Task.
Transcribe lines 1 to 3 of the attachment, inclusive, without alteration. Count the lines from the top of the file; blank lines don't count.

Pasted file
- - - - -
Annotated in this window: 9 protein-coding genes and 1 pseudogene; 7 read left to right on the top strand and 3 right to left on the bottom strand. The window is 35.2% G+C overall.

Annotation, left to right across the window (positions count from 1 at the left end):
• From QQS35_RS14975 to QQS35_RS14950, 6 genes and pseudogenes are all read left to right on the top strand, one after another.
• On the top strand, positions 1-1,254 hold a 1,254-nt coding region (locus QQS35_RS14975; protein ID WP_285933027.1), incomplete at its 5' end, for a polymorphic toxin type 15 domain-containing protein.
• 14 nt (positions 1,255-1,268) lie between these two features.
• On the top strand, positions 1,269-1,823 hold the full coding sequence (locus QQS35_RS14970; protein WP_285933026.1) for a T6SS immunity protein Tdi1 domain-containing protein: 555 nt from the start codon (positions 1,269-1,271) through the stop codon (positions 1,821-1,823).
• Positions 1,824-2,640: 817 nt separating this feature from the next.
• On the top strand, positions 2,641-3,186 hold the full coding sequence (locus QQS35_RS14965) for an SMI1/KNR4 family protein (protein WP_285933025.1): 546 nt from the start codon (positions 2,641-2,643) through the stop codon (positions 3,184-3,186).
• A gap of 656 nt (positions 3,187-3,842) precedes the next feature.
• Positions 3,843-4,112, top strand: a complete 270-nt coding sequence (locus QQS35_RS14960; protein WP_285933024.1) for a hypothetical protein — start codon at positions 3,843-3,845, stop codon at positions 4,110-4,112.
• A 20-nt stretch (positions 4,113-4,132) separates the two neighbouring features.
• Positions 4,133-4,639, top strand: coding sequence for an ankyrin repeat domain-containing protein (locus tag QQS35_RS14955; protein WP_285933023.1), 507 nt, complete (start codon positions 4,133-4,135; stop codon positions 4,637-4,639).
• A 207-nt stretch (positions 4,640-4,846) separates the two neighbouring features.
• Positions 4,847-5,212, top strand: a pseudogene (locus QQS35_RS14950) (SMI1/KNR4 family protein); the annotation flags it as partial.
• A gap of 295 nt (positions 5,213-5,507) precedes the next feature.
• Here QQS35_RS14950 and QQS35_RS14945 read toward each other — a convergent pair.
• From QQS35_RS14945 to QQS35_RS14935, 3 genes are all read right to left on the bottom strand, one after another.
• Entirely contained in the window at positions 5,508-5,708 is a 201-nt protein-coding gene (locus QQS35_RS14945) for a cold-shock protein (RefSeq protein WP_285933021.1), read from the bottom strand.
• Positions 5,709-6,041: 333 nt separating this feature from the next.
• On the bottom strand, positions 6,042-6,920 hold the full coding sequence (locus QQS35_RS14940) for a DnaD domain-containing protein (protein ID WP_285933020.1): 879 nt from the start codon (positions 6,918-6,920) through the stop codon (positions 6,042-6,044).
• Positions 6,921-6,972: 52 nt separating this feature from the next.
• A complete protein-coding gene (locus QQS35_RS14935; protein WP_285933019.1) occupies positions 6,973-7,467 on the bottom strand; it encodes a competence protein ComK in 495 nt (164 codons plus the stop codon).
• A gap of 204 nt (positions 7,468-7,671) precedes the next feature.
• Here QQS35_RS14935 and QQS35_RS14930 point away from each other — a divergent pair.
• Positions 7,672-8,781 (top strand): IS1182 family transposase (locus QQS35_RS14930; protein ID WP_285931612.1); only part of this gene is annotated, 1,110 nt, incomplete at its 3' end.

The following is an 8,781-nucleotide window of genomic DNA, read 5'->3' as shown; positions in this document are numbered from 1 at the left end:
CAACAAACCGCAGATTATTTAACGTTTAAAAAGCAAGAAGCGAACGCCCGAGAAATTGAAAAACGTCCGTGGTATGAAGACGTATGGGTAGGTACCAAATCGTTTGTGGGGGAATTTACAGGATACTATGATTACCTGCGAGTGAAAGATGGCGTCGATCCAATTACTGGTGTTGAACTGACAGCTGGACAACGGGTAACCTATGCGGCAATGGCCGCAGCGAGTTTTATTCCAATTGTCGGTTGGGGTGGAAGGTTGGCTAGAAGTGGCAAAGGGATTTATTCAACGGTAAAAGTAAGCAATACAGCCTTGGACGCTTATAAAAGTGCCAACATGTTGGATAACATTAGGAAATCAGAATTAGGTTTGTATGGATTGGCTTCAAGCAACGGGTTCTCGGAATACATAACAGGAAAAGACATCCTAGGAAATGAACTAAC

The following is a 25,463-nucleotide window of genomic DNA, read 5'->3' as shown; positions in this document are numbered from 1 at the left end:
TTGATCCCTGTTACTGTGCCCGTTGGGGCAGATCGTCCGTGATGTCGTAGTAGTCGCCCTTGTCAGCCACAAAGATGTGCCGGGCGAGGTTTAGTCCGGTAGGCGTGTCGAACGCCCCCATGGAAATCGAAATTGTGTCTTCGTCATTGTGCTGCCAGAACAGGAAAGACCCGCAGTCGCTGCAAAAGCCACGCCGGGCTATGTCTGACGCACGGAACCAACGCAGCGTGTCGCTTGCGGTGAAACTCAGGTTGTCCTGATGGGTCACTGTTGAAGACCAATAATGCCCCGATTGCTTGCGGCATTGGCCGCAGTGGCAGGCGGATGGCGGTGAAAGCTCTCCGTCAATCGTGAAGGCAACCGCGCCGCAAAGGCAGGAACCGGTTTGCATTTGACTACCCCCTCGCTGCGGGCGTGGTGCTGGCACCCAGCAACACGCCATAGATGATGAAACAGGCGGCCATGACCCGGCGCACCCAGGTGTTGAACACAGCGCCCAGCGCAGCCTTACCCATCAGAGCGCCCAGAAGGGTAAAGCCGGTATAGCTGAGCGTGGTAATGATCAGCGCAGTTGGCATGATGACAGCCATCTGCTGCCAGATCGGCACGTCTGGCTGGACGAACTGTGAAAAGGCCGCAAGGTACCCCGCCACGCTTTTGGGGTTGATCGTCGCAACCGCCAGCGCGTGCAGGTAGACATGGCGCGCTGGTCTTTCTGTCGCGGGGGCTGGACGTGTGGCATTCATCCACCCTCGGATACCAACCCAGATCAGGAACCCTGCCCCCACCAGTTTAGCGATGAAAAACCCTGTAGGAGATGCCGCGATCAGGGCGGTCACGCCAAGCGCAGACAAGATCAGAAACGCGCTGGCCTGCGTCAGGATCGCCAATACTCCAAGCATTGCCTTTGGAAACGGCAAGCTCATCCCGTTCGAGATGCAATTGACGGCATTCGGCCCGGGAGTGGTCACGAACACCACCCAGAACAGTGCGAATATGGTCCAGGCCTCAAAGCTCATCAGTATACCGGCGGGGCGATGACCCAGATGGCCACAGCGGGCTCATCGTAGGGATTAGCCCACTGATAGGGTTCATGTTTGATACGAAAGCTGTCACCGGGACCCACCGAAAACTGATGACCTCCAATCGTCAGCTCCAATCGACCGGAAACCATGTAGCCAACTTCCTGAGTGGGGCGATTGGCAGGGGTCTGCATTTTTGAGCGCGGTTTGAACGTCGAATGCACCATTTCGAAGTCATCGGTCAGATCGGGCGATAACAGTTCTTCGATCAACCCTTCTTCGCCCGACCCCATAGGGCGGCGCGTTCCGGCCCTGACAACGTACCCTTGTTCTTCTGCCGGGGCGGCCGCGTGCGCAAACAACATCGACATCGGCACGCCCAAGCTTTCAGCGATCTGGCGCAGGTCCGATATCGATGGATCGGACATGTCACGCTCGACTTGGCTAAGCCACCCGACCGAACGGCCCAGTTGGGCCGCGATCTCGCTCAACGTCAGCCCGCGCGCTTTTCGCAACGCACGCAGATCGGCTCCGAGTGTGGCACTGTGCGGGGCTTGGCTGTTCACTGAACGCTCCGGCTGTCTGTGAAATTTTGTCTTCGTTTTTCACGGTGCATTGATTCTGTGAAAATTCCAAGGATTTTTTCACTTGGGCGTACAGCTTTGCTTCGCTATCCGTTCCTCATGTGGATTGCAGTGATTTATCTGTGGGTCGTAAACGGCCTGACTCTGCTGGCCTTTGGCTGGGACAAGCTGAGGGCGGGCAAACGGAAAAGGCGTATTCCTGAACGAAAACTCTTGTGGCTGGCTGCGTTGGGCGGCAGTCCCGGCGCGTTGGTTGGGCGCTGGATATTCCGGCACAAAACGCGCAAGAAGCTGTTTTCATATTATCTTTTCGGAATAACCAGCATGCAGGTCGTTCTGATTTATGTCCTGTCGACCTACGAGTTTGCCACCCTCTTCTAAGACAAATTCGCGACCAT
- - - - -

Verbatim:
Annotated in this window: 9 protein-coding genes and 1 pseudogene; 7 read left to right on the top strand and 3 right to left on the bottom strand. The window is 35.2% G+C overall.

Annotation, left to right across the window (positions count from 1 at the left end):
• From QQS35_RS14975 to QQS35_RS14950, 6 genes and pseudogenes are all read left to right on the top strand, one after another.